Architects and designers have long been fascinated with cars. Le Corbusier described himself in 1929 as "seized, filled with enthusiasm, with joy" at "assisting in a titanic rebirth of a new phenomenon: cars" as part of his city-building. Mid-20th-century Italian architect and creative polymath Gio Ponti was besotted with the iconic Citroën Goddess he drove, and even had a stab at designing a vehicle for coachbuilder Carrozzeria Touring.
Automobiles are hollow, rolling sculpture. They have interior spaces corresponding to an outer form like buildings.
In 1951 Arthur Drexler, the influential curator and director of the Department of Architecture and Design at MoMA in New York, held the first of four automobile exhibitions under his tenure, saying: "Automobiles are hollow, rolling sculpture. They have interior spaces corresponding to an outer form like buildings." Even today, one of the best car designers of the current century, Louis de Fabribeckers, is an architect by training. We asked some of the architects and designers of the 21st century what they like to drive, read on to find out what they said.
Gill Parker, CEO of architectural practice BDG, which most recently completed work on an urban campus in Madrid, is a Mini driver. BDG is based on the banks of the River Thames by Blackfriars Bridge right in the heart of London. Living and working in London and its congestion charges has virtually removed the need for a car, but she still uses one at weekends. Her choice of a Mini, in convertible format, reflects its "compact, good looking, not gimmicky, solid feel", she says.
Hong Kong's Steve Leung, of Steve Leung Designers, commutes in his 2011 Aston Martin Virage. "I simply like its style," he says. "The design exudes understated luxury and sophistication. Its shape, colour, interior design and detailing deliver a unique expression, creating a pure, contemporary touch with a good balance between functionality and aesthetics. I appreciate its clean, minimal, elegant design as it coheres with my design philosophy of minimalism and human-oriented functionality."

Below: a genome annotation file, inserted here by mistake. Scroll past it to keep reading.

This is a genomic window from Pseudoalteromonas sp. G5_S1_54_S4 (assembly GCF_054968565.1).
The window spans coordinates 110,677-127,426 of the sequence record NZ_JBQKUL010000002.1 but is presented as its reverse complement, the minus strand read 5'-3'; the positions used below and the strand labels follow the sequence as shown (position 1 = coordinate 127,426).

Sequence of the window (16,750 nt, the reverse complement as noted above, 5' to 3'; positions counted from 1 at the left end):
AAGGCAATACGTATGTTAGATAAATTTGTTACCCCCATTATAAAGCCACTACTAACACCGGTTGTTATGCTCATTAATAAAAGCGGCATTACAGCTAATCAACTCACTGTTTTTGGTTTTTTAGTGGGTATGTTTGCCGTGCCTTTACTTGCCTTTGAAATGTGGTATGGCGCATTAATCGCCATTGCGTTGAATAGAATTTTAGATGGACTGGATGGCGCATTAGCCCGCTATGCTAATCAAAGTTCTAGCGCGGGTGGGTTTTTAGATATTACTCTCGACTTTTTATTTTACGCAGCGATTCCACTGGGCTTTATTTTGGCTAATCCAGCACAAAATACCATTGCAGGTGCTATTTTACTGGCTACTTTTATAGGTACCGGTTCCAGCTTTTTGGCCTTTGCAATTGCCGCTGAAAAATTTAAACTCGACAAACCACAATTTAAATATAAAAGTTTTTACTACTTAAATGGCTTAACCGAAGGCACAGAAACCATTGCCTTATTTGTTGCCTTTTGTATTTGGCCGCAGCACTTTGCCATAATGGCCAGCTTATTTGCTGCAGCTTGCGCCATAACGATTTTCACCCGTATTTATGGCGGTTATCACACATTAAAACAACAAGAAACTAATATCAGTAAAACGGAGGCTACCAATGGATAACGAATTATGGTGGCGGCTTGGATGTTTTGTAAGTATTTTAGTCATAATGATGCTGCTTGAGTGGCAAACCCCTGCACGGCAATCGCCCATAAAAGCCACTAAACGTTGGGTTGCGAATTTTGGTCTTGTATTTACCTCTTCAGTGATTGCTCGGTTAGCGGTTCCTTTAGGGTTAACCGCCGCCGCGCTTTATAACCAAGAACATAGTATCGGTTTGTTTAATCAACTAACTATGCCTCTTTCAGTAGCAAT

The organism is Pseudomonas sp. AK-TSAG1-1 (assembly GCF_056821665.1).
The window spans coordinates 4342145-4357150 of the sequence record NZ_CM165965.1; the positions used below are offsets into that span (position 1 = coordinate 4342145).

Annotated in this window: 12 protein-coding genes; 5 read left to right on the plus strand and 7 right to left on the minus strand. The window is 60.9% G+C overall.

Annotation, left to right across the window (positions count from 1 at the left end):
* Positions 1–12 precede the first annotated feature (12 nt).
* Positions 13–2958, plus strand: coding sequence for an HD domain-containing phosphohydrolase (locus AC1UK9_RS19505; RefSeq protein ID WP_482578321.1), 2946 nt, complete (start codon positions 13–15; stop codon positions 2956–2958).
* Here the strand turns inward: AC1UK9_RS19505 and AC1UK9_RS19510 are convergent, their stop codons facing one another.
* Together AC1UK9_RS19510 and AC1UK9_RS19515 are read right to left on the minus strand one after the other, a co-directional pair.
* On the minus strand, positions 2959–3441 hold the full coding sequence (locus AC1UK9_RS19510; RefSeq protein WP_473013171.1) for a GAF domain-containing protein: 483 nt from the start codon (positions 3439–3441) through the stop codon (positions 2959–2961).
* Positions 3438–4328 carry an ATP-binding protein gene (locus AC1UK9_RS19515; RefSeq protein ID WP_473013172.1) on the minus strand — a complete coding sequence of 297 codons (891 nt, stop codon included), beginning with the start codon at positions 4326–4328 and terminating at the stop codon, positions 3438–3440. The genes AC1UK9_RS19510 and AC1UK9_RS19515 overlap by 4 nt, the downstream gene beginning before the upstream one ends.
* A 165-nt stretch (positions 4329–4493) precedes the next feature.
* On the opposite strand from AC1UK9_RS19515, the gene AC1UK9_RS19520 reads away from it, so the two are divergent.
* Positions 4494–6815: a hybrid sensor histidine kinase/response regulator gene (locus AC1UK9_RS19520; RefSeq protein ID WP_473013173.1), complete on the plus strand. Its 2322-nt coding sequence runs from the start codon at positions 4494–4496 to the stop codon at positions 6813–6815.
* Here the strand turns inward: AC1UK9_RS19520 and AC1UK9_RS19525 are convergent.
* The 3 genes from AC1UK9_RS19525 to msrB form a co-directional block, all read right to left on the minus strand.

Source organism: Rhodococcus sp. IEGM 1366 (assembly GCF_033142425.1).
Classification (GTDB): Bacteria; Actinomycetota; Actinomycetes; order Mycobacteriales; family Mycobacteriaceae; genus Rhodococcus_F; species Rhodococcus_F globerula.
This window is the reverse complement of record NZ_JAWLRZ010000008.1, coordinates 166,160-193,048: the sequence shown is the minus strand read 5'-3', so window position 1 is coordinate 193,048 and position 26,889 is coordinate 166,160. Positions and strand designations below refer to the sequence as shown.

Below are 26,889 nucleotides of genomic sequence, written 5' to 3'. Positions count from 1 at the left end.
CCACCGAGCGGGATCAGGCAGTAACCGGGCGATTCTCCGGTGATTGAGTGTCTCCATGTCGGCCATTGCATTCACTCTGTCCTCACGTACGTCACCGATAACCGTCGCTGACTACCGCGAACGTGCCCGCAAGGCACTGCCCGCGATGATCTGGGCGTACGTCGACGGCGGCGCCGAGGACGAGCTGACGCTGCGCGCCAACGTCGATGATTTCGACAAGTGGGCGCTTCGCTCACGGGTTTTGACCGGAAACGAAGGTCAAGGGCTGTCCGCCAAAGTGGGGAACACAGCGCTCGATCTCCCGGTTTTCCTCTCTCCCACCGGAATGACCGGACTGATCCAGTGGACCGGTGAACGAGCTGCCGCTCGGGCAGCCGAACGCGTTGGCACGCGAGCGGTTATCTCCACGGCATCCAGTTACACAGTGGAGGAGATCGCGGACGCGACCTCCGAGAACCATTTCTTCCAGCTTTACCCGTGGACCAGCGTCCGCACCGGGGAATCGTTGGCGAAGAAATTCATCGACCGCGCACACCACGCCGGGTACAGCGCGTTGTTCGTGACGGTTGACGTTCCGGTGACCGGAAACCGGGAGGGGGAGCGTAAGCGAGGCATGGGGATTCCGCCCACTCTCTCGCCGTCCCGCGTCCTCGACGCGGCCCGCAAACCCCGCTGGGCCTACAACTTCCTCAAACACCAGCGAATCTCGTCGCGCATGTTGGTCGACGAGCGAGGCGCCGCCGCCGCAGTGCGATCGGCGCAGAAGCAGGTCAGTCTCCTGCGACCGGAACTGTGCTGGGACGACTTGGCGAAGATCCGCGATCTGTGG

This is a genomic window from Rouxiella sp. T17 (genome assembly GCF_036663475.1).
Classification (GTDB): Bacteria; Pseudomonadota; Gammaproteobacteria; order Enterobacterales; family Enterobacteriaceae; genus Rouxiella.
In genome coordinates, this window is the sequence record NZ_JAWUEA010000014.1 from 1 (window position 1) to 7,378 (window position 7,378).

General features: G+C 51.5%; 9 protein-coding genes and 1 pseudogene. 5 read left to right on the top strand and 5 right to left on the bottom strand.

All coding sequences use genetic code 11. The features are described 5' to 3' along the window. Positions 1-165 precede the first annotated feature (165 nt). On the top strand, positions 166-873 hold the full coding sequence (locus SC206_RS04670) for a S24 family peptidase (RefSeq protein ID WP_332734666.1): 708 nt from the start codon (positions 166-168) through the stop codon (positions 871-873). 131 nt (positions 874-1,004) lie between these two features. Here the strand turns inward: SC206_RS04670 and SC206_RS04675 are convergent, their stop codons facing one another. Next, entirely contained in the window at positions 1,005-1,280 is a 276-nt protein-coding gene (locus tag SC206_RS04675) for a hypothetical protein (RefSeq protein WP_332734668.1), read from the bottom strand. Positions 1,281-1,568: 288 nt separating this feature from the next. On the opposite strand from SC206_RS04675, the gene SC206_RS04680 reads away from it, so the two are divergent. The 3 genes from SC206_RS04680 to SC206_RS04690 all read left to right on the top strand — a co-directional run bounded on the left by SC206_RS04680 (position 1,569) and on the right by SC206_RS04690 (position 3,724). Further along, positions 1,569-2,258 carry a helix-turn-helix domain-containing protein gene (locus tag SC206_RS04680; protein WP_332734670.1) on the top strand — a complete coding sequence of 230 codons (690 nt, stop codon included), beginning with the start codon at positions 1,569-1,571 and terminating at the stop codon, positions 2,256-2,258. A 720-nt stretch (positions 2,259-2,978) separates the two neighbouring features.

Mia Feasey, Singapore-based founder and CEO of Siren Design, lists her passions as interiors, Italian cars and family. A former winner of Perspective's 40 Under 40 Awards, her previous car was a Ferrari, but today she drives a Mini Cooper S, which she says she chose because "it is speedy, responsive, parks in small spaces and I can fit my whole family in. It came straight after the Ferrari California and to be honest it's much more relaxing parking the Mini on the street and turning up to meetings without having to hide the car around the corner."
William Zuccon, founder and director of Sydney-based architectural practice Dods & Zuccon Architects, drives a Lamborghini Miura S. The work of famed car designer Marcello Gandini, the mid-engined Miura represented an automobile revolution when it was unveiled at the Geneva Motor Show in the mid 1960s. With its low, swoopy, stylish lines, it was perhaps the first supercar. Zuccon, a former president of the Lamborghini Club, is currently working with Hong Kong-based interior designer Juana Ho on a large Sydney renovation project for an Asian client.
Bruce Duckworth is the founder of Turner Duckworth, the visual-identity agency responsible for Amazon, Coca Cola, Levis and HSBC, which has offices in London, San Francisco and New York. A car design enthusiast, he has been collecting design classics since he was 17. "The standout car is my father's E-Type Jaguar Series 1, 3.8 convertible, which is such an iconic British car and a game-changing piece of automotive design from the '60s. My regular drive is a Porsche 911 50th anniversary model: a modern car that celebrates the classic Porsche 911 design, which has brilliantly evolved over 50 years."
This is an excerpt from "On the move”, a feature article from the April 2018 issue of Perspective magazine. To continue reading, get your copy of Perspective.